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Pingat Victorian coat

#c409 $5,500   Sold

Pingat beaded faux fur/wool coat, 1890s

This museum quality coat is a great rarity—peerless design in top condition from one of the great couturiers. It should be the centerpiece of a major private or museum collection. Indeed, this magnificent piece can be the entire collection!

The finely textured design features scrolling cut-outs of black faux fur appliquéd onto a midnight blue wool ground. The appliqués are outlined with black corded soutache. The entire design is embellished with faceted black beads that sparkle when they catch the light.

The three-quarter length coat has a shapely cut with a fitted waist and flared skirt. The skirt has side and center-back vents. The coat is lined with black silk faille and closes in front with concealed hooks. The front opening and stand-up collar are trimmed with black curly lamb.

The 1890 Baedeker Guide to Paris recommended visitors go to the three top Parisian couture houses: Worth, Pingat, and Laferrière. James McCall's authoritative 1882 book refers to Pingat and Worth as "two of the three greatest artistic dressmakers in the world." While little is known about Émile Pingat the person, the few surviving examples of his work paint a picture of a creative genius.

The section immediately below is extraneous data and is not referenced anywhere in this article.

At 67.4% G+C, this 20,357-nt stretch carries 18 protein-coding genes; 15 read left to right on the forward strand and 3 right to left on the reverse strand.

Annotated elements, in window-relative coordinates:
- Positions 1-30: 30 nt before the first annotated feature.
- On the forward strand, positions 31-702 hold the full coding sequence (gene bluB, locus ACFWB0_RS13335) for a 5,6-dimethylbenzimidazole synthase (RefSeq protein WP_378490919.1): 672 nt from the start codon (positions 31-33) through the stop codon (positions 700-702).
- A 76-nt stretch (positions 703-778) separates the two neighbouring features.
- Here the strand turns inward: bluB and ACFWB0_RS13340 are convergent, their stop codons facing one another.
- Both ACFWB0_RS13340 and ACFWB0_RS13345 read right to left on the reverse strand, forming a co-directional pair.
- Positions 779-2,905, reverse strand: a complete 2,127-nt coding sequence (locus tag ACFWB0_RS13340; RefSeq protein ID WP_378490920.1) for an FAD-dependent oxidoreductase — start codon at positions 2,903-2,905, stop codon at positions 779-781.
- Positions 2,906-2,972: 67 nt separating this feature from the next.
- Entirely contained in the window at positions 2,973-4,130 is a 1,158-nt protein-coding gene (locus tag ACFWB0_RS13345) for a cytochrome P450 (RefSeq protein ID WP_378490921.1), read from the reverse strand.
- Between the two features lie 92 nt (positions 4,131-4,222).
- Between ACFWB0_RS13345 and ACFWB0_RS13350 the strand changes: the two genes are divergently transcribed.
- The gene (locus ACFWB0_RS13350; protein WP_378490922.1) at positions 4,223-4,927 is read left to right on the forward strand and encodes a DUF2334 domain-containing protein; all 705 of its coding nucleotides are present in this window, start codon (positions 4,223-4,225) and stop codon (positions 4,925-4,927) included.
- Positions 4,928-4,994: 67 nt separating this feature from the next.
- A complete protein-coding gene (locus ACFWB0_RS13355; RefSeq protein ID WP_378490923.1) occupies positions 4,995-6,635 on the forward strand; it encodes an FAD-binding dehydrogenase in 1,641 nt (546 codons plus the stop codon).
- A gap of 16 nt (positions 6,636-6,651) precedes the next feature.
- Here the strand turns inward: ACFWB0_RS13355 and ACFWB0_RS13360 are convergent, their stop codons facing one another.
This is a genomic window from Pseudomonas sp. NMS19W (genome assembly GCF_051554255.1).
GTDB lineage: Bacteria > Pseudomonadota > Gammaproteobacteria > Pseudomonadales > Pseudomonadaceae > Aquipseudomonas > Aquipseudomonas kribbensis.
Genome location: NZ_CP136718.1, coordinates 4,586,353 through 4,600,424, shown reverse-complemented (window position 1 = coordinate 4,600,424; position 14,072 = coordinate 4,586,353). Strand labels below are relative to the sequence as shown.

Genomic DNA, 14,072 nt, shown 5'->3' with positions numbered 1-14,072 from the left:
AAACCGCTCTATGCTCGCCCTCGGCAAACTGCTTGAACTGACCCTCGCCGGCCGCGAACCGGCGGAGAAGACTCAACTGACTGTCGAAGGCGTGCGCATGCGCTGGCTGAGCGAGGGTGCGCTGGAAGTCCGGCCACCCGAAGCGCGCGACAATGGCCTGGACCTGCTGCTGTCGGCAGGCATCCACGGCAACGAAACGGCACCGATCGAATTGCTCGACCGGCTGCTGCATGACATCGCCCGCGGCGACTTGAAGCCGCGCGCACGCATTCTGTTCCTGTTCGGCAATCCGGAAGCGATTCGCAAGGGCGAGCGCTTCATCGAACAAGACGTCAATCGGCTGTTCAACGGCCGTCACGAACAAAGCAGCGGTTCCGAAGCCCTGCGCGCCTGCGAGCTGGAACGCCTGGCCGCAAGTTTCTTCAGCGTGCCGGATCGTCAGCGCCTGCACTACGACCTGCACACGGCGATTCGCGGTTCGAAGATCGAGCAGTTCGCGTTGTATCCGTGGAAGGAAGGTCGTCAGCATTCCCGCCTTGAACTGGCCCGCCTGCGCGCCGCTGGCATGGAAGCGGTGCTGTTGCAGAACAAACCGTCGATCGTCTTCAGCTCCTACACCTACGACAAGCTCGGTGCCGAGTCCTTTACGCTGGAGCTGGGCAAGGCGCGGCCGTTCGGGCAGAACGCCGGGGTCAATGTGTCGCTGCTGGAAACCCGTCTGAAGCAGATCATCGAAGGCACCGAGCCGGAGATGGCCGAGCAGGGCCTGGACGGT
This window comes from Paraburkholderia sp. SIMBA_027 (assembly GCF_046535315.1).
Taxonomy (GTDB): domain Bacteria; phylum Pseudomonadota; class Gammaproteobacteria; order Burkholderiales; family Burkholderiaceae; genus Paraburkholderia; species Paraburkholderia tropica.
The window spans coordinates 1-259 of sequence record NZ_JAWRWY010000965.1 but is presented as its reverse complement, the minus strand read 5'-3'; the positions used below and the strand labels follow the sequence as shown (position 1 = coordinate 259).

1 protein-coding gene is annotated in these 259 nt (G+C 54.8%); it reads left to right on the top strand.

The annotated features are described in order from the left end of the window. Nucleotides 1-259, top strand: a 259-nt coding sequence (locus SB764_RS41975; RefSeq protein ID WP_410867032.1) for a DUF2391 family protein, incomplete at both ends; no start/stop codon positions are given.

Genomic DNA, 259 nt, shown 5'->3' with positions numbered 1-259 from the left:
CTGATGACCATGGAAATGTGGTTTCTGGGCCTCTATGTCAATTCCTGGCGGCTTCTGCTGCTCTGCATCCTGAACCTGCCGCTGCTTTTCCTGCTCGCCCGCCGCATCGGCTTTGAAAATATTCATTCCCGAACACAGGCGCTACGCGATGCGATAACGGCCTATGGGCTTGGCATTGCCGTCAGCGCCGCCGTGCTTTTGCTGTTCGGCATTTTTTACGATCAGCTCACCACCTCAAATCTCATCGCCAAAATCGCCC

His craftsmanship was "near flawless, the epitome of the designing dressmaker's art....flashy fabrics are sublimated to subtle surface trims. His clothes, murmuring elegance rather than shouting affluence, demand close inspection inside and out" (Elizabeth Coleman, The Opulent Era).

By 1880 Pingat had emerged as master of both surface decoration and outerwear. "For dressy jackets...Pingat is the great authority on mantles" (The Queen, 11/13/1880). His virtuosity in both is showcased in this exquisite beaded wool coat as well as in the velvet mantle I recently sold.

While the Houses of Pingat and Worth both had major clients among titled Europeans and moneyed Americans, Worth relied on the former and Pingat on the latter. Pingat's clients came from the American aristocracy of money and achievement, chronicled by Henry James.

In addition to society ladies, his clientele included Emily Roebling (the Brooklyn Bridge); Mrs. Henry Adams, wife of the first American cosmopolitan intellectual, the descendant of two Presidents; Mrs. Marshal Field of Chicago; Mrs. Leland Stanford, who appears with a Pingat mantle in a famous 1881 painting by Bonnat; and the Pierrepont, Hewitt, and Vanderbilt families.

Pingat particularly appreciated his American clientele since price was never an issue. In contrast, Charles Worth had the occasional contretemps about money with European royalty. His most famous patron, the Empress Eugénie of France, threatened to leave Worth if he did not give her a break on prices.

The condition is excellent.

It measures: 40" bust, 30" waist, 50" hip, 15" from sleeve cap to sleeve cap, 26" sleeve length, and 36" from shoulder to hem.

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